Hydraulic cooling fan.. why?

rukcus

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Why did the engineers feel it was better to have a Hydraulic cooling fan in the gen 3 than an electric fan? Wouldn't a hydraulic cooling fan put more stress on the P/S pump which in turn adds to parasitic power loss ?
 

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Why did the engineers feel it was better to have a Hydraulic cooling fan in the gen 3 than an electric fan? Wouldn't a hydraulic cooling fan put more stress on the P/S pump which in turn adds to parasitic power loss ?

Not at all. The Power Steering system is always pumping, using it to drive a fan actually reduces overall losses, as the hydraulic system is considerably more efficient than an electric one. Even an electric fan is parasitic by nature- just through the alternator instead. Power is not free, no matter where it is sourced from. A hydraulic fan motor is a mechanical device, meaning that there are no energy state changes occurring on a large scale in a hydraulic motor, where an electric motor actually takes energy from mechanical, to electrical, and then back to mechanical during use, creating losses each time.

That being said, the hydraulic fan was utilized because hydraulic motors size for size are capable of considerably more output power than an electric counterpart. The hydraulic fan is also considerably higher torque, allowing a more aggressive fan pitch to be used, greatly increasing airflow. When couple this fact along with utilizing a PWM controlled continuously variable speed fan like the Gen-3, it allows fan temp targets to be achieved on a near constant basis. This reduces the cyclic nature of engine temperatures, in turn keeping the engine more efficient at all times due to overall temp stability.
 

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theory: above.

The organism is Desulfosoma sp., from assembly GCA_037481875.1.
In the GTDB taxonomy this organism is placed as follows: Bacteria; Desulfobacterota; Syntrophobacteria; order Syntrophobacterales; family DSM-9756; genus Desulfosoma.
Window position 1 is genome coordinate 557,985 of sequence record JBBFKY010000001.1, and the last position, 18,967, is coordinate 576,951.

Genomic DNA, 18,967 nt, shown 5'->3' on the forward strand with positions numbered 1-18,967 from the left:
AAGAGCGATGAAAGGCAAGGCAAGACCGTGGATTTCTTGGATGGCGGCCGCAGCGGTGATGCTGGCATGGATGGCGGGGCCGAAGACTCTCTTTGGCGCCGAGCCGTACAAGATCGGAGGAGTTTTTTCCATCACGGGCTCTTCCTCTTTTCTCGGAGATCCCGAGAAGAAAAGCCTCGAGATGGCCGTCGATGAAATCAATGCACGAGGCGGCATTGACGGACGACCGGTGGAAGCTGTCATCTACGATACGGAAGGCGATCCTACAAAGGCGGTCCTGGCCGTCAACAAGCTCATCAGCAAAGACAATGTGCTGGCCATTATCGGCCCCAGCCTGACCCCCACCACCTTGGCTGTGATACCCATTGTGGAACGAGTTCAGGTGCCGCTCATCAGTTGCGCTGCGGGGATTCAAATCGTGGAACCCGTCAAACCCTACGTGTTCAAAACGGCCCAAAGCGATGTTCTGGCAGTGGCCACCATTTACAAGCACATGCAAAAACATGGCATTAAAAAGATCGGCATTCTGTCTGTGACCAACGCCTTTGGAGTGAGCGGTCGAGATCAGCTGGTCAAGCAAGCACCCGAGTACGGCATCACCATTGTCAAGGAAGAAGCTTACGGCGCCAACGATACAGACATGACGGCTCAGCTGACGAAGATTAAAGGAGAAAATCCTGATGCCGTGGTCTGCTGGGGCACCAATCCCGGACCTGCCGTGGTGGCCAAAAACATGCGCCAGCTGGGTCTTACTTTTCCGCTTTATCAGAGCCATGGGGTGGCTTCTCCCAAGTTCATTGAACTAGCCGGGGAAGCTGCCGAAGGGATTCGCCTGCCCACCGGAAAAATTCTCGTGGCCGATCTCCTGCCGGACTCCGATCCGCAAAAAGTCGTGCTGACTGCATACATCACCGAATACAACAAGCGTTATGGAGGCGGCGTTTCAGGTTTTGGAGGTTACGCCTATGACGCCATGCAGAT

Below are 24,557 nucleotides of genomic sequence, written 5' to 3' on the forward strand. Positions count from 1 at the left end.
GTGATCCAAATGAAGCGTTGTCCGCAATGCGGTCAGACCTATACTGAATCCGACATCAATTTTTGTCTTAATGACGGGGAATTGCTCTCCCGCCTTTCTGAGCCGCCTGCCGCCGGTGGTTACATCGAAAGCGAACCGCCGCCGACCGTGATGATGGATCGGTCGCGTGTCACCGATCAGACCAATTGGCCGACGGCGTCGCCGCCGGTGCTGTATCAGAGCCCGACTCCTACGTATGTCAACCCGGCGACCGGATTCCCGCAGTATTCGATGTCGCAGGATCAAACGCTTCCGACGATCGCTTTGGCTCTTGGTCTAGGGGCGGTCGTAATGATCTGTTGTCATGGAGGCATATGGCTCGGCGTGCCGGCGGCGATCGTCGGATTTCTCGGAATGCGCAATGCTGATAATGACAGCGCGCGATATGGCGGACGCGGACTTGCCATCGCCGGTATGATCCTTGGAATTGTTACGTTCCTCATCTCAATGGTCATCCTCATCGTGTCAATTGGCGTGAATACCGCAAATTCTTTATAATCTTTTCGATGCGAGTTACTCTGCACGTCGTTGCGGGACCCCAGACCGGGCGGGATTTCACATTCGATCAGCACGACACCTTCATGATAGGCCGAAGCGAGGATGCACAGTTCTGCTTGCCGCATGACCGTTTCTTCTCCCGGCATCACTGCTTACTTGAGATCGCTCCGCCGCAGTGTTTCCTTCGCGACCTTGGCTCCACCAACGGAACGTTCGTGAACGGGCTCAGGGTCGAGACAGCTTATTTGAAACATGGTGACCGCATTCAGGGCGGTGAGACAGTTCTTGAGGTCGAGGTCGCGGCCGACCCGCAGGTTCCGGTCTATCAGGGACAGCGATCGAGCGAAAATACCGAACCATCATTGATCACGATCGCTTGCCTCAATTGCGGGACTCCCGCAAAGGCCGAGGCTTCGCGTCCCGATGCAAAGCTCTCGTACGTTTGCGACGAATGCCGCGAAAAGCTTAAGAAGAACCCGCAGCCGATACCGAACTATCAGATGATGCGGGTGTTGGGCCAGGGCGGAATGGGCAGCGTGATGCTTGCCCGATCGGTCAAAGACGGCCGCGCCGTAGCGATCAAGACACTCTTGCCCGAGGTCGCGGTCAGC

reality: lots of problems with the PS and fan in the Gen-3s...:eater:
 

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Why did the engineers feel it was better to have a Hydraulic cooling fan in the gen 3 than an electric fan? Wouldn't a hydraulic cooling fan put more stress on the P/S pump which in turn adds to parasitic power loss ?

This was direct result of the merger between Chrysler and Mercedes Benz. Chrysler decided to try something different with the Gen III and went took some engineering queues from Benz. Though Viper Speciality is correct in his in reasoning for the hydraulic fan, the engineers at Chrysler quickly realized that the hydraulic fan did not specifically work well with Viper due to it's uniqueness as a sports car. They quickly changed back to the electric fan during construction of the Gen IV model.....
 
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rukcus

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I do understand your explanation although I am inclined to say that a P/S pump takes much more power to turn than an alternator. I just hate to see that my coolant temp rise so much after I shut off my car. I would have loved for them to allow the fan to keep operating even after the motor is turned off even for a short period of time like most other modern vehicles.